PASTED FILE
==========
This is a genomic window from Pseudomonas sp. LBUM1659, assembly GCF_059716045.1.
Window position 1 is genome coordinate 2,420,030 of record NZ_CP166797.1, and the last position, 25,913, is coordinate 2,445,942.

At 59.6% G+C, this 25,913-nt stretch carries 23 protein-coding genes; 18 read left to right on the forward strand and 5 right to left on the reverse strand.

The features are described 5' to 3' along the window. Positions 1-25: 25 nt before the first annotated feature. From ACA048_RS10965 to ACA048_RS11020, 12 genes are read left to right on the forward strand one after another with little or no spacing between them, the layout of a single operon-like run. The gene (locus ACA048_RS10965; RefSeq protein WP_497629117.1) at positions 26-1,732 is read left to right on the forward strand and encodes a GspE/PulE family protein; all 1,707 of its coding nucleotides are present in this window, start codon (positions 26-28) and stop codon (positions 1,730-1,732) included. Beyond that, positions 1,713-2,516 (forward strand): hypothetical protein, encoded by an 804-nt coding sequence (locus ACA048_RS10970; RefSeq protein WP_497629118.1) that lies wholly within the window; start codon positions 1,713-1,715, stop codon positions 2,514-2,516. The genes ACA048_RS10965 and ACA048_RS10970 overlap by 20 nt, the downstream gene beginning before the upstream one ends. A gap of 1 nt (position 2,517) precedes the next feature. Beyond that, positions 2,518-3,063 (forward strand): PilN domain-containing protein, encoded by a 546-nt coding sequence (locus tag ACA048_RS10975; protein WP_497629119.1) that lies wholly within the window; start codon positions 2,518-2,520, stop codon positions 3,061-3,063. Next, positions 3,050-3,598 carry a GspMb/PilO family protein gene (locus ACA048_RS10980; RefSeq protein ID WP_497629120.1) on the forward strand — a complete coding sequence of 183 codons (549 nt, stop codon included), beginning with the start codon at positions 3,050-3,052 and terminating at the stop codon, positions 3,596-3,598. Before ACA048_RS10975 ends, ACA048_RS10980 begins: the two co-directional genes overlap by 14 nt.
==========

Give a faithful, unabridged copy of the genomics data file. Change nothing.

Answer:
This is a genomic window from Pseudomonas sp. LBUM1659, assembly GCF_059716045.1.
Window position 1 is genome coordinate 2,420,030 of record NZ_CP166797.1, and the last position, 25,913, is coordinate 2,445,942.

At 59.6% G+C, this 25,913-nt stretch carries 23 protein-coding genes; 18 read left to right on the forward strand and 5 right to left on the reverse strand.

The features are described 5' to 3' along the window. Positions 1-25: 25 nt before the first annotated feature. From ACA048_RS10965 to ACA048_RS11020, 12 genes are read left to right on the forward strand one after another with little or no spacing between them, the layout of a single operon-like run. The gene (locus ACA048_RS10965; RefSeq protein WP_497629117.1) at positions 26-1,732 is read left to right on the forward strand and encodes a GspE/PulE family protein; all 1,707 of its coding nucleotides are present in this window, start codon (positions 26-28) and stop codon (positions 1,730-1,732) included. Beyond that, positions 1,713-2,516 (forward strand): hypothetical protein, encoded by an 804-nt coding sequence (locus ACA048_RS10970; RefSeq protein WP_497629118.1) that lies wholly within the window; start codon positions 1,713-1,715, stop codon positions 2,514-2,516. The genes ACA048_RS10965 and ACA048_RS10970 overlap by 20 nt, the downstream gene beginning before the upstream one ends. A gap of 1 nt (position 2,517) precedes the next feature. Beyond that, positions 2,518-3,063 (forward strand): PilN domain-containing protein, encoded by a 546-nt coding sequence (locus tag ACA048_RS10975; protein WP_497629119.1) that lies wholly within the window; start codon positions 2,518-2,520, stop codon positions 3,061-3,063. Next, positions 3,050-3,598 carry a GspMb/PilO family protein gene (locus ACA048_RS10980; RefSeq protein ID WP_497629120.1) on the forward strand — a complete coding sequence of 183 codons (549 nt, stop codon included), beginning with the start codon at positions 3,050-3,052 and terminating at the stop codon, positions 3,596-3,598. Before ACA048_RS10975 ends, ACA048_RS10980 begins: the two co-directional genes overlap by 14 nt.